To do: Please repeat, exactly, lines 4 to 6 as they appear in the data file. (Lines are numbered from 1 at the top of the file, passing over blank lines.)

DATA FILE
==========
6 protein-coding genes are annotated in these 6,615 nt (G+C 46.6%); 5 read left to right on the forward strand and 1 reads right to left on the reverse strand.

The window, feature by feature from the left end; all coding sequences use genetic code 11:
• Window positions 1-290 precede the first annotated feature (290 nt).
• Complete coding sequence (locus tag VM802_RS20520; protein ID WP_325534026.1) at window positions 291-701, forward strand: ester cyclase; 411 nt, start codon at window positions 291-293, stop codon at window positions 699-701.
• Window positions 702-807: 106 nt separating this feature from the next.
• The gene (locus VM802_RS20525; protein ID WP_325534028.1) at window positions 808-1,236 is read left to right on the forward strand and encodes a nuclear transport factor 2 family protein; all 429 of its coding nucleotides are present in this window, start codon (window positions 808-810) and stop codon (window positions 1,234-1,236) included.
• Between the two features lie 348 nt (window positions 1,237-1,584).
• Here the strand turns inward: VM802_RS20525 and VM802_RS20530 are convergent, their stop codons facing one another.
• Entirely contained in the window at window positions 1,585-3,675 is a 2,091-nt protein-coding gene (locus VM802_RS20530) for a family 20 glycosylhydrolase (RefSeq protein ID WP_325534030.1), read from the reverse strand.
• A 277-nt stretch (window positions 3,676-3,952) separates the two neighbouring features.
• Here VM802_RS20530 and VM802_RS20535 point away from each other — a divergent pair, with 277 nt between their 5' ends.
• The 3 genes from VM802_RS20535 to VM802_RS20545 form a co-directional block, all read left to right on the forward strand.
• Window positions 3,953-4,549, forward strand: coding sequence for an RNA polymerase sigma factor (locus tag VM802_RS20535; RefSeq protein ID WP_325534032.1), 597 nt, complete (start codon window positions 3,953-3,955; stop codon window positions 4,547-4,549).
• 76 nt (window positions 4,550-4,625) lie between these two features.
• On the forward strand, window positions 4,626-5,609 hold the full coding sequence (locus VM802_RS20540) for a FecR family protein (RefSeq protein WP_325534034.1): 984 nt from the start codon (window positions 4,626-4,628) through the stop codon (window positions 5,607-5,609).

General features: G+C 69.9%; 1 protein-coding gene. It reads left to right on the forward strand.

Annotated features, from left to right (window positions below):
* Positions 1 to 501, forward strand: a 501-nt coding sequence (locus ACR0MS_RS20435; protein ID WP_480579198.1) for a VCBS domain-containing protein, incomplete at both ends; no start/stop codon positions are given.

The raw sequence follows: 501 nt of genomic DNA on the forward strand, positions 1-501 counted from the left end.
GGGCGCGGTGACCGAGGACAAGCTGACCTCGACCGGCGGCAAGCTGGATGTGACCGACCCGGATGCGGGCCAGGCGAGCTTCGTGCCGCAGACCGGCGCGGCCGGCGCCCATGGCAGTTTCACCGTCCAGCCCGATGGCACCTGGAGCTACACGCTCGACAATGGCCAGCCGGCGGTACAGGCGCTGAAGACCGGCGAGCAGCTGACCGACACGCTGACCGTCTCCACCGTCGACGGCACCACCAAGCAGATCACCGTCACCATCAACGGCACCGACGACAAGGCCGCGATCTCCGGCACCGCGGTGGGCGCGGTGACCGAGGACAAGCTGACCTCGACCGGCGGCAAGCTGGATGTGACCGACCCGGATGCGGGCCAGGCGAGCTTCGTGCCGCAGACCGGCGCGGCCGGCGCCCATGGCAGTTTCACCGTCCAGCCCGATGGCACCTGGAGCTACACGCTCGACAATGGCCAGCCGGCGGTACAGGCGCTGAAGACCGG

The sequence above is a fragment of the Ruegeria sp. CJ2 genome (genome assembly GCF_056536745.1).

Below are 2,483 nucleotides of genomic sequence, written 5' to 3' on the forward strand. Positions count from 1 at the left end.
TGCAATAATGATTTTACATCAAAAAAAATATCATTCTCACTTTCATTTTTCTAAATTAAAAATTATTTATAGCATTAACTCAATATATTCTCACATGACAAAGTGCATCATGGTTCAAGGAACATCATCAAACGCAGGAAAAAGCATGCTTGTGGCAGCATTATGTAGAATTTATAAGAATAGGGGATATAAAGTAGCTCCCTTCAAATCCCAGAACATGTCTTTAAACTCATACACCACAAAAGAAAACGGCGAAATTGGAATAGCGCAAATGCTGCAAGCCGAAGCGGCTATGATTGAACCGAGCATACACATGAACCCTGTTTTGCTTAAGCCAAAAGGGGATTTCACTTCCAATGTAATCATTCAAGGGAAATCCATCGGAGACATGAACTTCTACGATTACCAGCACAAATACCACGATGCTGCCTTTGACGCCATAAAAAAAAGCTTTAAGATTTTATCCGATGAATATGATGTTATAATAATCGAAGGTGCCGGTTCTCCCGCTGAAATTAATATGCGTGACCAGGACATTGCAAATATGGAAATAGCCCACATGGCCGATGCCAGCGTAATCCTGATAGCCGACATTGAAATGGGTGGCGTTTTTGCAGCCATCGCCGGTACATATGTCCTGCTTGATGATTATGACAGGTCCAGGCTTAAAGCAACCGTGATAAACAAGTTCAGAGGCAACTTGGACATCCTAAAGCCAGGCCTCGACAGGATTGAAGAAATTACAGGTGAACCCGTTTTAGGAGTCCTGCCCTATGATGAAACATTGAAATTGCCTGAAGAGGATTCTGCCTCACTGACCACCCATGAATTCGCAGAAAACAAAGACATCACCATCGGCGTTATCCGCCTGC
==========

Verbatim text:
• Complete coding sequence (locus tag VM802_RS20520; protein ID WP_325534026.1) at window positions 291-701, forward strand: ester cyclase; 411 nt, start codon at window positions 291-293, stop codon at window positions 699-701.
• Window positions 702-807: 106 nt separating this feature from the next.
• The gene (locus VM802_RS20525; protein ID WP_325534028.1) at window positions 808-1,236 is read left to right on the forward strand and encodes a nuclear transport factor 2 family protein; all 429 of its coding nucleotides are present in this window, start codon (window positions 808-810) and stop codon (window positions 1,234-1,236) included.